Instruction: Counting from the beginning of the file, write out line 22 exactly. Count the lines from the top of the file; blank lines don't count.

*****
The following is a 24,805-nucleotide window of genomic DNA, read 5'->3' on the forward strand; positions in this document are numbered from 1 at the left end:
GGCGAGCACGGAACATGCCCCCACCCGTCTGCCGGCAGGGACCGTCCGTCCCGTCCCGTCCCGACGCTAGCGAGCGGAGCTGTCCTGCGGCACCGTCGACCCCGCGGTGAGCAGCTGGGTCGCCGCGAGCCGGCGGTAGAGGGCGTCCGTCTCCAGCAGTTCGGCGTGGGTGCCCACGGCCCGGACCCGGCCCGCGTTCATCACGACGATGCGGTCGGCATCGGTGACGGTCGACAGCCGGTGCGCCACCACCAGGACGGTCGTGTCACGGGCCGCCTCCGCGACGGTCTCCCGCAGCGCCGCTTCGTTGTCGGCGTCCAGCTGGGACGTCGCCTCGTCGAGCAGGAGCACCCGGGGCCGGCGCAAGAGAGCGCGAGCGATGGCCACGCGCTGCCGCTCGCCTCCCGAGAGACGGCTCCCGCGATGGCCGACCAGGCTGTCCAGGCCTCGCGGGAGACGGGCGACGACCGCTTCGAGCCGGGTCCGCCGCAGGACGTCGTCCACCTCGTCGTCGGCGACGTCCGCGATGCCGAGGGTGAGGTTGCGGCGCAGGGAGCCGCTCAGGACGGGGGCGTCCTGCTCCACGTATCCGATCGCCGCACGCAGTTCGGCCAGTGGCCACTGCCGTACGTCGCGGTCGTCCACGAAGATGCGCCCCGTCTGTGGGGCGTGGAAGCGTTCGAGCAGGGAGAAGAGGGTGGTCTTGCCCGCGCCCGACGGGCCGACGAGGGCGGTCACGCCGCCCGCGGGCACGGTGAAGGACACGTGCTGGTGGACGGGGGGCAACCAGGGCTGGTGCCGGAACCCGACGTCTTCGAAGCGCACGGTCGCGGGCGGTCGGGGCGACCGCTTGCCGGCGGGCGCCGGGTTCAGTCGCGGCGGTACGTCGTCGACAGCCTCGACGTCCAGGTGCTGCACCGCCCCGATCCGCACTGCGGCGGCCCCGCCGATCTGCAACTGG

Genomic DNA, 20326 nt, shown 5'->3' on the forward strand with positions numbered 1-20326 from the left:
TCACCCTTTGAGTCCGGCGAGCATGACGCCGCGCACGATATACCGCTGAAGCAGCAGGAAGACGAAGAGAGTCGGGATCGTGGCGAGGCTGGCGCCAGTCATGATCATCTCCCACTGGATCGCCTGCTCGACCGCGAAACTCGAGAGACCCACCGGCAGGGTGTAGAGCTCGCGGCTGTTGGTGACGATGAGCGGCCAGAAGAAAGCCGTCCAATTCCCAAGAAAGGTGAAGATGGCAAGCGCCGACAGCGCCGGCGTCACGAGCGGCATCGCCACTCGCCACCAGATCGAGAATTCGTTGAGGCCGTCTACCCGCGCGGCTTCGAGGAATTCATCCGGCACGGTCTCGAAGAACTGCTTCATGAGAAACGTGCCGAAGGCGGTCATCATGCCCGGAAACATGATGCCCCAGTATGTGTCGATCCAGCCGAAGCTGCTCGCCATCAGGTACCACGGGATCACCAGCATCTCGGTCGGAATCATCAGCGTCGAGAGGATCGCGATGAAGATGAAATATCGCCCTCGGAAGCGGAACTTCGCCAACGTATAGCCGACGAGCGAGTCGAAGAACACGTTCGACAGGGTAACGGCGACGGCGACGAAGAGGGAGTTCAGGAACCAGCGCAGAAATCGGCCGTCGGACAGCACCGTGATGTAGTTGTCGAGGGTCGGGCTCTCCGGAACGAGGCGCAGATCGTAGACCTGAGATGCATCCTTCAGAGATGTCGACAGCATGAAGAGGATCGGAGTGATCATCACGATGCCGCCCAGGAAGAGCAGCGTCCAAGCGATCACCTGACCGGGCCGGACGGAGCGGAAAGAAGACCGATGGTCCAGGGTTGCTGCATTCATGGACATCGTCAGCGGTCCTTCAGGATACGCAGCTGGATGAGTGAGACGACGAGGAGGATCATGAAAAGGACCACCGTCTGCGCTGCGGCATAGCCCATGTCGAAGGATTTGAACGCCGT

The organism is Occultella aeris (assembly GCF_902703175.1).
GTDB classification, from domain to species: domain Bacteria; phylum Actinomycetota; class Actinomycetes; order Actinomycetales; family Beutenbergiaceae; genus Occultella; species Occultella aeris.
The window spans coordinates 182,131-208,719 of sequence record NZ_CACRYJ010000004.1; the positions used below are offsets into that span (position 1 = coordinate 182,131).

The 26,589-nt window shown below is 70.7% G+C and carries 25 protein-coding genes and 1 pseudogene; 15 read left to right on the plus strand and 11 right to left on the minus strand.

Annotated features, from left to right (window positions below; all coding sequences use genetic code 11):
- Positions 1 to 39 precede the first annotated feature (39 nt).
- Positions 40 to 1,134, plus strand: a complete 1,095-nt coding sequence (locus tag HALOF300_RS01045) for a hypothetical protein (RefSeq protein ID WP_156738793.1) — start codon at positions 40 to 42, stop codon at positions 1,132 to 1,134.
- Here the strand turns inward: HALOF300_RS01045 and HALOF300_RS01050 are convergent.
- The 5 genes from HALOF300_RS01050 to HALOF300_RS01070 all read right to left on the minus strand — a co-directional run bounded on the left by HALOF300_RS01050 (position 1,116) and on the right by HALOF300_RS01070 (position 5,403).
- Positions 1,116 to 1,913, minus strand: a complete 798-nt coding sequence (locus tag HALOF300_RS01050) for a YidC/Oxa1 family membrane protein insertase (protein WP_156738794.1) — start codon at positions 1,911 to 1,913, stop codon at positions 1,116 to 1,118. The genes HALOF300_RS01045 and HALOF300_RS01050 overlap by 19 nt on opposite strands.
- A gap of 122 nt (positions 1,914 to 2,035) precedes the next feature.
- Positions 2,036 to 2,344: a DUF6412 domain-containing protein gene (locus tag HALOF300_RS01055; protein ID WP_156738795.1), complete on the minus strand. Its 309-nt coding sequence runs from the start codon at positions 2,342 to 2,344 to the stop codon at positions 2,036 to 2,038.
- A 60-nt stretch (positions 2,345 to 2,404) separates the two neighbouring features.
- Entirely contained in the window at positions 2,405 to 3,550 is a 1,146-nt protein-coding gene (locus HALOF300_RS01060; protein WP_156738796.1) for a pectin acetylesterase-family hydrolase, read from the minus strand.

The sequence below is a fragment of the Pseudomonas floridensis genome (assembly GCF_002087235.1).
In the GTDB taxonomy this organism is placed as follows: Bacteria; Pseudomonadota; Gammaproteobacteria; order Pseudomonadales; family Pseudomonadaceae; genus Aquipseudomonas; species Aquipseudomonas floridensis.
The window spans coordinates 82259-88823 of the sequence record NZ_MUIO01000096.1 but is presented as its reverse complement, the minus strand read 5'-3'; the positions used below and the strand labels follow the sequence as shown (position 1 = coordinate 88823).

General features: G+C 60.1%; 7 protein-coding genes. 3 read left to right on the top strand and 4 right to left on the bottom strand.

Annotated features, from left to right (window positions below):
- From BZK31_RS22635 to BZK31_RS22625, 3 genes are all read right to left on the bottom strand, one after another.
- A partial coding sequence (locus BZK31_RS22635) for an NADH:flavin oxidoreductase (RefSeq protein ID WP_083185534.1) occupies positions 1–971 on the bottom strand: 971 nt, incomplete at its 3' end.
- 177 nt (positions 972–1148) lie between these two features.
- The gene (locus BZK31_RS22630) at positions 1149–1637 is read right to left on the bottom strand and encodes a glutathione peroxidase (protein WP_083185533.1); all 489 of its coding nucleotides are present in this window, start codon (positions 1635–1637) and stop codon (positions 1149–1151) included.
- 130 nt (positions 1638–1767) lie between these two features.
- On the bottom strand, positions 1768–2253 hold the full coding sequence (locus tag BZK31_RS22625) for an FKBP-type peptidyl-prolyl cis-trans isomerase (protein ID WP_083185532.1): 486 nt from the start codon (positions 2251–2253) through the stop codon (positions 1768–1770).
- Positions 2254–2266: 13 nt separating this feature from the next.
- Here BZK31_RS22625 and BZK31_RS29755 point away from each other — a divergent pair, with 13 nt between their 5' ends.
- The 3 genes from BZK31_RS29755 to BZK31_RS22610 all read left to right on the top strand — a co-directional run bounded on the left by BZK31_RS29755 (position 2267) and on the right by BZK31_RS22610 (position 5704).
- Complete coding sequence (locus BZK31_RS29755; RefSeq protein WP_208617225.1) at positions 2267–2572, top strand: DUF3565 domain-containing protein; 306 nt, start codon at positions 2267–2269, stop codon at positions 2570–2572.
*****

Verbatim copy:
General features: G+C 60.1%; 7 protein-coding genes. 3 read left to right on the top strand and 4 right to left on the bottom strand.